A new report shows LGBTQ2S+ people and other marginalized groups face discrimination when seeking housing in Ontario. They also have no way to report said discrimination.
According to the research, two in 10 tenants say they’ve been treated unfairly because of their identity, with LGBTQ2S+ and BIPOC individuals more likely to report such treatment.
The data for the report was collected through a survey conducted by a diversity, equity and inclusion (DEI) advisory group within the Ontario Real Estate Association (OREA). The survey included responses from 1,500 home renters and buyers and reveals systemic discrimination in housing and the need for more changes in policy.
“BIPOC and LGBTQ2S+ individuals experience higher barriers to housing attainment due to a system fraught with social injustice” the report reads.
The decision to conduct the survey was made in 2020,following the murder of George Floyd, and the conversations it prompted around systemic discrimination pushed OREA to form a committee to investigate housing inequality.
“I think the most difficult part about discrimination is how hard it is to prove. We certainly had heard a lot of stories anecdotally, but unless you have the numbers and statistics to back it up, it’s hard for people to believe you,” says Davelle Morrison, the chair of the DEI advisory group.
Discrimination affects LGBTQ2S+ home buyers and renters in a number of key ways, according to the survey responses.
For example, 43 percent of realtors say they’ve seen a rental deal fall through because of discrimination. LGBTQ2S+ people and people in non-traditional relationships—such as same-sex couples and polyamorous relationships—tend to be disproportionately affected by rules dictating who has access to buying a condo. According to the report, there have been a “mounting number of people who have come forward” with concerns about the Ontario condominium rules that require units to be for “single families.”
In one instance last year, a gay Toronto couple was “asked to provide a marriage certificate or leave,” leading to public backlash. Though the “single-families” rule was intended to keep out disruptive tenants and short-term rentals, it has ended up becoming exclusionary, the report says.
The report urges for an amendment in the Condominium Act: “The Province should update the Condominium Act to include a broad and inclusive definition of ‘single family’ to accommodate different family types and compositions.” Since the Ministry of Government and Consumer Services is currently in the process of reviewing the Condominium Act, the report suggests this is an opportune time to make those changes.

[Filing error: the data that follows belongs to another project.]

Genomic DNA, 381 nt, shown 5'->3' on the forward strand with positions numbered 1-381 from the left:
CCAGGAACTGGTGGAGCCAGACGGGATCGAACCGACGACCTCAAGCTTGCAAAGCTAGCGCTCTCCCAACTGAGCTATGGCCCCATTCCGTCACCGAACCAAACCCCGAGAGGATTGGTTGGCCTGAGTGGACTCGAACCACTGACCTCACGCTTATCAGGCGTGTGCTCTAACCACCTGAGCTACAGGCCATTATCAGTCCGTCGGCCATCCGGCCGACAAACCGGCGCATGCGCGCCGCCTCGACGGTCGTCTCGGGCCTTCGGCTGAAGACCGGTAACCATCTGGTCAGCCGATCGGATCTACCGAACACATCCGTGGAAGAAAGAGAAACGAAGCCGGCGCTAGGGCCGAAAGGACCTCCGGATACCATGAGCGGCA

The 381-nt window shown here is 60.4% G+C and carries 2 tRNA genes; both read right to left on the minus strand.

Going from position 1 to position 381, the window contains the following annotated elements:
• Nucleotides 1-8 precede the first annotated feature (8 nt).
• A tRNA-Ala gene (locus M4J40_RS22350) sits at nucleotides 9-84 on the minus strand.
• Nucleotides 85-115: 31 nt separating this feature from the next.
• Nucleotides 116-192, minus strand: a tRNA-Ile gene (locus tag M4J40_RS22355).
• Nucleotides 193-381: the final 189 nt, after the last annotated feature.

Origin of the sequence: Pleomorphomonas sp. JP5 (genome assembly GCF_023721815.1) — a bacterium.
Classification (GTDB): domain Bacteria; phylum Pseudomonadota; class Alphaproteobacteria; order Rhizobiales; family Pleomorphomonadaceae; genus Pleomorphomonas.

Home financing is another major issue faced by people with marginalized identities, specifically when mortgaging a house. According to the survey, 16 percent of respondents said they faced discrimination due to their race, ethnicity, gender identity or sexual orientation from their bank while trying to obtain a mortgage.
Housing affordability data shows that LGBTQ2S+ people are one of the communities most impacted by a lack of housing affordability programs—the OREA is thus calling on the expansion of affordable home-ownership programs. One example is the Canada-Ontario Affordable Housing Homeownership Program, which provides interest-free down payment assistance loans for low- to moderate-income households.
The report suggests an effective way to make home-ownership more accessible would be to build 99,000 community housing units in the province over the next 10 years.
The report also states there are no “safe mechanisms” for housing consumers to report discrimination, and that 80 percent of potential buyers and renters don’t know where to go to report this.
Though the Ontario Human Rights Commission policy on human rights and rental housing governs housing discrimination complaints, the process of making a complaint has been described as taxing and tedious in the report. As a first step in repairing this, they’re calling for a mechanism with fewer administrative burdens.